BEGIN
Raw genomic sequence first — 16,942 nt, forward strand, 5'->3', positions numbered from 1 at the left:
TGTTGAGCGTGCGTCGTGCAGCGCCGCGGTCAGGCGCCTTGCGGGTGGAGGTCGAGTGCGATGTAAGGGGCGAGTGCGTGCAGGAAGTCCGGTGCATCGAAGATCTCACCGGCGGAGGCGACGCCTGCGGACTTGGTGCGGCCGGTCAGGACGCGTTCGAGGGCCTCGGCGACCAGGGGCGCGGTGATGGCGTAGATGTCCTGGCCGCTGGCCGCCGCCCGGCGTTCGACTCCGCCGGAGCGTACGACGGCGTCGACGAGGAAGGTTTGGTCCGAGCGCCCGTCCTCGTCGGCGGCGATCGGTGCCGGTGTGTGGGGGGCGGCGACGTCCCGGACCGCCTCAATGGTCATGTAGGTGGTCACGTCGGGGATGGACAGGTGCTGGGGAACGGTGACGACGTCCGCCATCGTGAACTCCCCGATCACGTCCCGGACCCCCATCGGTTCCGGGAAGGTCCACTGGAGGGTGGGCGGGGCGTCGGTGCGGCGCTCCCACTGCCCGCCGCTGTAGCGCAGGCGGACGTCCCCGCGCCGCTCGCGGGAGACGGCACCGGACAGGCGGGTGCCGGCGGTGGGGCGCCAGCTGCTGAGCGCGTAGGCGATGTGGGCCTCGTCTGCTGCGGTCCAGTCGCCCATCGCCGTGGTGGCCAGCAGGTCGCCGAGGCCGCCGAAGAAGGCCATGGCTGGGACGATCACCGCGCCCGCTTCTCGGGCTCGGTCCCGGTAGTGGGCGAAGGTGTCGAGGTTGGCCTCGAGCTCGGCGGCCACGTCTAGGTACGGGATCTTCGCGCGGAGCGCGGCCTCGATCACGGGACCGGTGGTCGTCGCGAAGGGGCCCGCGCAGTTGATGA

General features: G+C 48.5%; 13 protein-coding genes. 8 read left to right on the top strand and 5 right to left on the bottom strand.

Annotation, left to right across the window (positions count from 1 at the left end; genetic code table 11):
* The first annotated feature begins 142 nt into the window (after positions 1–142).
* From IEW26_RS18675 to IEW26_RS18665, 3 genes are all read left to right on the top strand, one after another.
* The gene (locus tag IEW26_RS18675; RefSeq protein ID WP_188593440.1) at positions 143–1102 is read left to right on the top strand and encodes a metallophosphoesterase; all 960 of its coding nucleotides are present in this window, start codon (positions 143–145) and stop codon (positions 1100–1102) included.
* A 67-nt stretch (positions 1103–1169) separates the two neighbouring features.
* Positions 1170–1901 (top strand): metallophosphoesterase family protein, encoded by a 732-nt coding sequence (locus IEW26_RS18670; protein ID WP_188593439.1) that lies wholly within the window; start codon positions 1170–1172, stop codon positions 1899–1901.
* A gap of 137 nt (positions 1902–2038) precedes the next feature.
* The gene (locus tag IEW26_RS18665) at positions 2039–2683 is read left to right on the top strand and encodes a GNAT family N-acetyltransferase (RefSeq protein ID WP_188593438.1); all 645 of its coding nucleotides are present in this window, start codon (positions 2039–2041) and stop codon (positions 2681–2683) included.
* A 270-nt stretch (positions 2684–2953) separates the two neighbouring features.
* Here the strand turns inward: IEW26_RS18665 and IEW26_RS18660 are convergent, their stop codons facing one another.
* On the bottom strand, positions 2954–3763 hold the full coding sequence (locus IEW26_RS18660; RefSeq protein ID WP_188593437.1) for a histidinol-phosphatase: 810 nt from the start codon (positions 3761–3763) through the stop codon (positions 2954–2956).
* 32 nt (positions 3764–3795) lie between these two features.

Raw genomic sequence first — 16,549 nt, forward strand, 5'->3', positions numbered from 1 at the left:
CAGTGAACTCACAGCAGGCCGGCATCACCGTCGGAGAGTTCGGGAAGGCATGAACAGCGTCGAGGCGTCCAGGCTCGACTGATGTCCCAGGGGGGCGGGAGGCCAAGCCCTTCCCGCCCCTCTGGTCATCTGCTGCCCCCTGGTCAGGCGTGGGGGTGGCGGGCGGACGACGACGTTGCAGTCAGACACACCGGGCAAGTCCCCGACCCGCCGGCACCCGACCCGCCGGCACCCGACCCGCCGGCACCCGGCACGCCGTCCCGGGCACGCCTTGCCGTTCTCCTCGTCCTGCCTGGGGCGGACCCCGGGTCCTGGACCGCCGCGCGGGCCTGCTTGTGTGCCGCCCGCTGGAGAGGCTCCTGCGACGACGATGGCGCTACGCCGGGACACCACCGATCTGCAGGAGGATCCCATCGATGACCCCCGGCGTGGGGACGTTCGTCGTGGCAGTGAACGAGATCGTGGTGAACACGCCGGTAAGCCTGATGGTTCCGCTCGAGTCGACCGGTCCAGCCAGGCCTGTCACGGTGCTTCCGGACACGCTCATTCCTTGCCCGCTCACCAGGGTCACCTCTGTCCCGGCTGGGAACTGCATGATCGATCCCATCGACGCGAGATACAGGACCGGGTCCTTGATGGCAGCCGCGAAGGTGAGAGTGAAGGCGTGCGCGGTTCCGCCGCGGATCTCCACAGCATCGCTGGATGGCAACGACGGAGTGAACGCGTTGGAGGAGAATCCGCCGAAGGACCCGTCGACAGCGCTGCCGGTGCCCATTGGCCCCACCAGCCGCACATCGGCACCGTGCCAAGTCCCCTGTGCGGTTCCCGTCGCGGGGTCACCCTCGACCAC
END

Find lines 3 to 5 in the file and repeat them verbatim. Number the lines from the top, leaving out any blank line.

General features: G+C 48.5%; 13 protein-coding genes. 8 read left to right on the top strand and 5 right to left on the bottom strand.

Annotation, left to right across the window (positions count from 1 at the left end; genetic code table 11):
* The first annotated feature begins 142 nt into the window (after positions 1–142).